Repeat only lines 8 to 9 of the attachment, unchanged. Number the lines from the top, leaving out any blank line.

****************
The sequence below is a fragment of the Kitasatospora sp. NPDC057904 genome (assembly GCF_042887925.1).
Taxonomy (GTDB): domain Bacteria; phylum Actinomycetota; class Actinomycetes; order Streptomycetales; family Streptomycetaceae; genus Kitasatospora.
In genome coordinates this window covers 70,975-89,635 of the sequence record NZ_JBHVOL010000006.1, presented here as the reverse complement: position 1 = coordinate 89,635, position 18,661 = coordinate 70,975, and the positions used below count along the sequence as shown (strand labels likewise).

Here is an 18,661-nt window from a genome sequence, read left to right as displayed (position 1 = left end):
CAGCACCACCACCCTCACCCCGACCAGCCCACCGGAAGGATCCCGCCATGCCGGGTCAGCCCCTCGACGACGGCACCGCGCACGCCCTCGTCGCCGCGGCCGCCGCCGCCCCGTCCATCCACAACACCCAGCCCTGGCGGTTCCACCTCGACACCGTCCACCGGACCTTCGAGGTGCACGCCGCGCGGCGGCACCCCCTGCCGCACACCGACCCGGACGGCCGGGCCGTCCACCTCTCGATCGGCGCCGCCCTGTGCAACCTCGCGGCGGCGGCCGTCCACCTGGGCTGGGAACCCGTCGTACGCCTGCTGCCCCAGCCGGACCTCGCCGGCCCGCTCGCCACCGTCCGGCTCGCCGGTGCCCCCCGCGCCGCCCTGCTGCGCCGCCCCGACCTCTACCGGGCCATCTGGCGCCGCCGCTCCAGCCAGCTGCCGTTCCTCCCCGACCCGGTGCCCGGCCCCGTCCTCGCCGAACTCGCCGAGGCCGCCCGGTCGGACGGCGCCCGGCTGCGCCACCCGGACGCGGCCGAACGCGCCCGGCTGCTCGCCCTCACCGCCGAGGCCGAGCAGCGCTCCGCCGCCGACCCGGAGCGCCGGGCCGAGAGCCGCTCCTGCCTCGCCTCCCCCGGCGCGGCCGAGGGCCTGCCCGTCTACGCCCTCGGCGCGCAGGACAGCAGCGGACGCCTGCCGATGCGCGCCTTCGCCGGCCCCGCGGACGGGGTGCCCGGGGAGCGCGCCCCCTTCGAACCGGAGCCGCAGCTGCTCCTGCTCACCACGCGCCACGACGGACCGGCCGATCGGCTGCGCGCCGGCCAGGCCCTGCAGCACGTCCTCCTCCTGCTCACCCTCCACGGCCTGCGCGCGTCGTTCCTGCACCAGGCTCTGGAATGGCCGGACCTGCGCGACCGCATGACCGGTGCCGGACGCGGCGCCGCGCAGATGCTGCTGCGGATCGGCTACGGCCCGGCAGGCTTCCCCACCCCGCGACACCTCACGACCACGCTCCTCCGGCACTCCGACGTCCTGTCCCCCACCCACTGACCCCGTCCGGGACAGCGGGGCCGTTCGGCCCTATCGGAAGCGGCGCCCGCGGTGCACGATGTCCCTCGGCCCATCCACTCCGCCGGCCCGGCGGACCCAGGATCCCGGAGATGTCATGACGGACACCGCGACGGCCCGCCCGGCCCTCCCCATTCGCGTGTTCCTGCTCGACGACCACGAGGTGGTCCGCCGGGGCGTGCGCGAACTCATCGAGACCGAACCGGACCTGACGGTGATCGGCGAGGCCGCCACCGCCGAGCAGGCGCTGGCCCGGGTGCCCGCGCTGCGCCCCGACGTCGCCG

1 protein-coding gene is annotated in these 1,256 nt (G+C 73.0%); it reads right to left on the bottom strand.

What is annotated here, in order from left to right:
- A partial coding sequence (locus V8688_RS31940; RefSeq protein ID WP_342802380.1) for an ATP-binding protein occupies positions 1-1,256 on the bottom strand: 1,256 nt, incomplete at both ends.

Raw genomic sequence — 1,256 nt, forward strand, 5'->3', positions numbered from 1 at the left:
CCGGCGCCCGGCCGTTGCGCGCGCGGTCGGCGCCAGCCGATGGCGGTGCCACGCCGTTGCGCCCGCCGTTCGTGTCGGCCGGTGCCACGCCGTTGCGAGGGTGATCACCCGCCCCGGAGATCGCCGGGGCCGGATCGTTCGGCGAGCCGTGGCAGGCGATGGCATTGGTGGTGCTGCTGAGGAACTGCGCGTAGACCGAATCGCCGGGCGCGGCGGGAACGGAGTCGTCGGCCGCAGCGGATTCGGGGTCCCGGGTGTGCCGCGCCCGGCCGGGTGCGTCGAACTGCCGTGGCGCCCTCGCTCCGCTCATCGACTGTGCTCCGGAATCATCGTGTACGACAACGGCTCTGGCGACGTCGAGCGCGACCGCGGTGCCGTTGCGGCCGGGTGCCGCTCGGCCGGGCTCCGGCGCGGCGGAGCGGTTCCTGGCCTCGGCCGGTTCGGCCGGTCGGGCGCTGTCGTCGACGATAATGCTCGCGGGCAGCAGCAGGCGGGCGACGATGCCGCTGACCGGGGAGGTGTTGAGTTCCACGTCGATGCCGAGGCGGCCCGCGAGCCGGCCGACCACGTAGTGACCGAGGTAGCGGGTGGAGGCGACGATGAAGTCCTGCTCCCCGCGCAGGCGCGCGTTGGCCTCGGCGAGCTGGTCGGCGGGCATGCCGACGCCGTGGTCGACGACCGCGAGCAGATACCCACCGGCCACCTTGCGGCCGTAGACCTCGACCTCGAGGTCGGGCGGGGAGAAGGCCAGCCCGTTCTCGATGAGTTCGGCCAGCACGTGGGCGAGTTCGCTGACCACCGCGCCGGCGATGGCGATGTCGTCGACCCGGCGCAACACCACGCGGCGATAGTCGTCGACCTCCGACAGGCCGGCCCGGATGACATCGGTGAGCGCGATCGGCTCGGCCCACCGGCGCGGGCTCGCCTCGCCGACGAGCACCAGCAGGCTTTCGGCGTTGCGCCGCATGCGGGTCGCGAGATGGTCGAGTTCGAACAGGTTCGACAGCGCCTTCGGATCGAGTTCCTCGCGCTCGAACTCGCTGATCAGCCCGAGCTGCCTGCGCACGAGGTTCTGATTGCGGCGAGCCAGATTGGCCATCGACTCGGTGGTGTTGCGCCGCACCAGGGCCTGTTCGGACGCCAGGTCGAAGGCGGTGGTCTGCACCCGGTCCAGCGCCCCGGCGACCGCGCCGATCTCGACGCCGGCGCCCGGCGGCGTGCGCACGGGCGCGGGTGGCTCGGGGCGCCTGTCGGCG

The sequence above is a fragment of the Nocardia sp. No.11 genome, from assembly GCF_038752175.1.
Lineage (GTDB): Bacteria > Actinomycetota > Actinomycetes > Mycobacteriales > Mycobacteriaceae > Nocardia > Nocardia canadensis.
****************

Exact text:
- A partial coding sequence (locus V8688_RS31940; RefSeq protein ID WP_342802380.1) for an ATP-binding protein occupies positions 1-1,256 on the bottom strand: 1,256 nt, incomplete at both ends.

Raw genomic sequence — 1,256 nt, forward strand, 5'->3', positions numbered from 1 at the left: